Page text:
Global Positioning System (GPS) and Relativity

The Global Positioning System (GPS) is nowadays considered as the prime example for the everyday importance of Relativity. It is claimed that without the relativistic corrections (which amount to 38 microseconds/day) the error in the determination of the position would accumulate quickly to values much larger then the observed accuracy (Ref.1 , Ref.2).
However, in reality the positions are actually not obtained by comparing the time signal received from the satellite with the receiver time, but by observing the difference between the time signals obtained from a number of different satellites (see the Wikipedia GPS article for details (note that I have linked this now to an older version of the article, as the latest version is not as clear in this respect)).

Consider for simplicity a one dimensional problem where the receiver is located somewhere on the line connecting the two transmitters. In this case the signal from transmitter 1 reaches the receiver at time

(1)     t1 = t0+ x1/c

and the signal from transmitter 2 reaches the receiver at time

(2)     t2 = t0+ x2/c ,

where t0 is the time the signal is being sent out (assuming both transmitter clocks are synchronized), x1 is the distance of the receiver from transmitter 1, x2 the distance of the receiver from transmitter2, and c the speed of light.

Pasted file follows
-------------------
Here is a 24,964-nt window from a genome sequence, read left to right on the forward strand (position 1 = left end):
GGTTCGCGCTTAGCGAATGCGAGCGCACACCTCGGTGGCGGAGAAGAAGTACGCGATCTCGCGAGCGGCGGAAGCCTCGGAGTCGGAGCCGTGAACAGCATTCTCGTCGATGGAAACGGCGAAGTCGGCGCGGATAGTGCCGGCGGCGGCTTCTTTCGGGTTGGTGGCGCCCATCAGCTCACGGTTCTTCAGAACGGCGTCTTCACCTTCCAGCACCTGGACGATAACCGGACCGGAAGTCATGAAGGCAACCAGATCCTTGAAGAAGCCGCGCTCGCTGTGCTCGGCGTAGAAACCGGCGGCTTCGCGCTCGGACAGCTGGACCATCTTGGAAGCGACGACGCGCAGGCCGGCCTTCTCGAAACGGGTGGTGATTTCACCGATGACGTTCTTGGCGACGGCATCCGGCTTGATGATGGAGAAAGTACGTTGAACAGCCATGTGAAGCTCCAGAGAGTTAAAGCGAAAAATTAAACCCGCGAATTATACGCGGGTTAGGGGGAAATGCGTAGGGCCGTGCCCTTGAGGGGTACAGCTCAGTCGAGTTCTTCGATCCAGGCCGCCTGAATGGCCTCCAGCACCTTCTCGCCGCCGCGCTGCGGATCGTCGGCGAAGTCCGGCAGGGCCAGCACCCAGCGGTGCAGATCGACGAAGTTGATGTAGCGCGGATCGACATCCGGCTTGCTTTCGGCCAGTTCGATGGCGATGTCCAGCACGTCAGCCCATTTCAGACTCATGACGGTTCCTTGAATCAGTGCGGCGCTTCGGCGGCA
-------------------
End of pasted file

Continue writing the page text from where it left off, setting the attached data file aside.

Now if one subtracts Eqs.(1) and (2) one gets

(3)     x1-x2 = c. [t1-t2].

One knows therefore the position of the receiver just by comparing the time signals from the two transmitters (the receiver clock is completely irrelevant).
If one assumes now that the transmitter clocks are running fast or slow by a relative factor (1+ε), one has instead:

(4)     x1-x2 = c.[(1+ε).t1 -(1+ε).t2] = c.(1+ε).(t1-t2)

which means that the position will simply be wrong by a relative factor ε, but there is obviously no accumulation as the transmitter clocks run at the same rate relatively to each other (assuming that all satellites have identical heights and speeds, i.e. identical relativistic time dilations).

Now the quoted relativistic correction of 38 microseconds/day corresponds to ε=4.4.10-10. As the satellites are at a distance of around 20000 km (=2.109 cm), the positional error due to relativity should actually only be 4.4.10-10 . 2.109 cm = 0.8 cm! This is even much less than the presently claimed accuracy of the GPS of a few meters, so the Relativity effect should actually not be relevant at all!

For a further discussion of this issue please see my discussion pages.

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Thomas Smid (M.Sc. Physics, Ph.D. Astronomy)
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